Aastrom is also unusual -- but not unique -- among SCSI components in its lack of ability to raise cash by any other means, as well. Lacking proprietary technologies of interest to other companies, Aastrom generated zero revenues from licenses and royalties for the 2010 through 2012 period (though it should be noted that other SCSI companies did little better, averaging just under $500K in license and royalty revenues in 2012). More puzzling still was the company’s unwillingness, or inability, to pursue grant and contract revenues (zero dollars from 2010 through 2012), unlike competitors such as Athersys, which routinely rakes in $8 million to $10 million annually from these sources. Finally, Aastrom eschewed the strategy (pursued by competitors such as BioTime, International Stem Cell, NeoStem, and StemCells) of pursuing near-term revenues from intermediate products or services such as research reagents, thus generating no significant revenue from sales, either (the average SCSI company generates more than $2 million per year from this source, and the 2012 champ, ThermoGenesis, brought in over $6 million). To the company’s credit, however, it should be noted that no SCSI company with products on the market today has yet managed to turn a profit by this means -- a topic we’ll explore further in an upcoming Organelles report.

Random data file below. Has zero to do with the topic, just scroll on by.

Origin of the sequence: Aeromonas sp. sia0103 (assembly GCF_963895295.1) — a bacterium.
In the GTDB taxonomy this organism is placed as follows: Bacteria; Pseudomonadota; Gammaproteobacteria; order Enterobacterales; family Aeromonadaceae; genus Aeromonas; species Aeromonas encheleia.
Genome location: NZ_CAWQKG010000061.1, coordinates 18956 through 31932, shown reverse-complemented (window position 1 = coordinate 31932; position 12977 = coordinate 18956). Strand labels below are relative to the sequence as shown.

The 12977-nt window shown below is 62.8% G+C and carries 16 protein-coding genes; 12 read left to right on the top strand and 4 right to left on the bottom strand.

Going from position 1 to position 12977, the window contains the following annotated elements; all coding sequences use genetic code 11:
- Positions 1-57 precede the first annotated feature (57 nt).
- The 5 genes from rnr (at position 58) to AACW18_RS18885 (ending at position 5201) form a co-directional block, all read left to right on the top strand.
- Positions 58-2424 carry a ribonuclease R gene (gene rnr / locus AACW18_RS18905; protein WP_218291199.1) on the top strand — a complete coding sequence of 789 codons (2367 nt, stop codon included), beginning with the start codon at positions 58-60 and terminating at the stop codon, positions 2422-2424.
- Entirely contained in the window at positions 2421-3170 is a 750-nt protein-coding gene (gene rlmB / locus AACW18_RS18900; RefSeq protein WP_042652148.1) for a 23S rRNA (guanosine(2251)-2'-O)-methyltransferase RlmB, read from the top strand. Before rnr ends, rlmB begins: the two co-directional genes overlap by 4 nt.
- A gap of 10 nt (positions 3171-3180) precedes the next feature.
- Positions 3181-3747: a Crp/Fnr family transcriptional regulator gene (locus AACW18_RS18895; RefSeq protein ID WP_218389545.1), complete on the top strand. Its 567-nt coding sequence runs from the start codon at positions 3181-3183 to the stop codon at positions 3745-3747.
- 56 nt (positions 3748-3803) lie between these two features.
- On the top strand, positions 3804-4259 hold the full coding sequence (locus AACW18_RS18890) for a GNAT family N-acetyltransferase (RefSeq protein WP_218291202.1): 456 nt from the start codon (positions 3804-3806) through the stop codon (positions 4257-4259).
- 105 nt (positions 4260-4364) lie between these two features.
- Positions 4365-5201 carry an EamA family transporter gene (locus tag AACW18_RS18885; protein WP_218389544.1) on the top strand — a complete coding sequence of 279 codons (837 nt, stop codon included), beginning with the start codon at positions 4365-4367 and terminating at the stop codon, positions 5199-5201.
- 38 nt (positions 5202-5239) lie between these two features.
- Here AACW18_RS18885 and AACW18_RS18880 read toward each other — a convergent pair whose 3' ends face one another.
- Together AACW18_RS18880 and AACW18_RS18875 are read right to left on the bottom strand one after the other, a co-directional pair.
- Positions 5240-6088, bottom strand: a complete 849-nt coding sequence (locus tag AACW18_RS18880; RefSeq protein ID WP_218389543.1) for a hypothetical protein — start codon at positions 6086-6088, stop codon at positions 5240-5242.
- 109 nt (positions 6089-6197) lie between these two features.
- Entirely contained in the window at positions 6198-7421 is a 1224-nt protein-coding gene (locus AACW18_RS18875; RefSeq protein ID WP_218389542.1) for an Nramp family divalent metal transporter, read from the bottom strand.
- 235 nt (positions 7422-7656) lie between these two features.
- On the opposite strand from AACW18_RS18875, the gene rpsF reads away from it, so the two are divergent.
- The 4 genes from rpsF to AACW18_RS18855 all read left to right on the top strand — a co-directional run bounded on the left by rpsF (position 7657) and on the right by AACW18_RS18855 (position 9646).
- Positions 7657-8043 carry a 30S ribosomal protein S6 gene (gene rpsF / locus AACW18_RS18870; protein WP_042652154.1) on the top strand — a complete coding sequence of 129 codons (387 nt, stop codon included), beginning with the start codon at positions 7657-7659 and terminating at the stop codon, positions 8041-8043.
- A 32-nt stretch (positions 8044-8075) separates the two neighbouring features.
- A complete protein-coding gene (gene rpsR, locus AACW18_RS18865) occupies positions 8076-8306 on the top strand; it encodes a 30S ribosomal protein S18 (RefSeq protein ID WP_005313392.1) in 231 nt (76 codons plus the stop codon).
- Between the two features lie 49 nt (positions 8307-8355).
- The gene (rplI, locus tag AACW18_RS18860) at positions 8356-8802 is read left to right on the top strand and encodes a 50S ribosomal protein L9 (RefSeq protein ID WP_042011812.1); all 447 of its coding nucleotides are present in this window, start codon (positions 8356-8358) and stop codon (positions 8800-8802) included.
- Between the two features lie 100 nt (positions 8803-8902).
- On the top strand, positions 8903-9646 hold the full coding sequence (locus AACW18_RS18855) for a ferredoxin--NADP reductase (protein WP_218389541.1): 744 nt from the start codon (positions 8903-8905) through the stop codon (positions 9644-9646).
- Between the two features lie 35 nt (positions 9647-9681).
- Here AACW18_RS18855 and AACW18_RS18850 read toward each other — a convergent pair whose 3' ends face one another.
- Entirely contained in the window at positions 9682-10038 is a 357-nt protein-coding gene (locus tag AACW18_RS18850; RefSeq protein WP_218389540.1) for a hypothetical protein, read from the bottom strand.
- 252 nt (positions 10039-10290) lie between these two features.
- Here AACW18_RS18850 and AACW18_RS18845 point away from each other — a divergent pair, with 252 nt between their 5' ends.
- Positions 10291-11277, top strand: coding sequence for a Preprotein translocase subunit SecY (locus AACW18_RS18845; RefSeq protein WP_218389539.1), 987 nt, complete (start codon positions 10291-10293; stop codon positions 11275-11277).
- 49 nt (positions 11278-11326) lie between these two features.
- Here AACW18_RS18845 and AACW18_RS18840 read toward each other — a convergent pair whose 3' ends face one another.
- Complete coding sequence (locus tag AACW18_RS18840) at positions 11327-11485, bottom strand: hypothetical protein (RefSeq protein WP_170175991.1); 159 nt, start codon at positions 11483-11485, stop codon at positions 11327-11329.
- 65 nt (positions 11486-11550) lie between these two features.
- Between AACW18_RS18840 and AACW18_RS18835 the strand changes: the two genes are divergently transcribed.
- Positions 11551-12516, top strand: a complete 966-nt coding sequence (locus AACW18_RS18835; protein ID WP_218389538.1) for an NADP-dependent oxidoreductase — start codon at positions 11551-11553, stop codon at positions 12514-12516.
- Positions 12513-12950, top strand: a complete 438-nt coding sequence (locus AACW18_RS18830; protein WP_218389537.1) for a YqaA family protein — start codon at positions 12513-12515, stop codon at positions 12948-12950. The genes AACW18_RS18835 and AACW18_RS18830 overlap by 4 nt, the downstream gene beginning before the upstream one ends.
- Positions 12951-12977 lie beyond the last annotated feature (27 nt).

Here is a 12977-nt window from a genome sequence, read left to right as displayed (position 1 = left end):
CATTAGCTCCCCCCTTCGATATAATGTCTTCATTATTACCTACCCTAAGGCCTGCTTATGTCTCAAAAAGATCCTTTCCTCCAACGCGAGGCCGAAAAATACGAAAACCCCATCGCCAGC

With no revenues from any source, plus severely limited ability to issue new shares, Aastrom is, to put it plainly, cash-starved -- indeed, the company received a ‘going concern’ warning from its independent accounting firm in 2012. This is obviously a perilous position for any company developing a cutting-edge new therapeutic technology requiring substantial R&D and expensive clinical trials.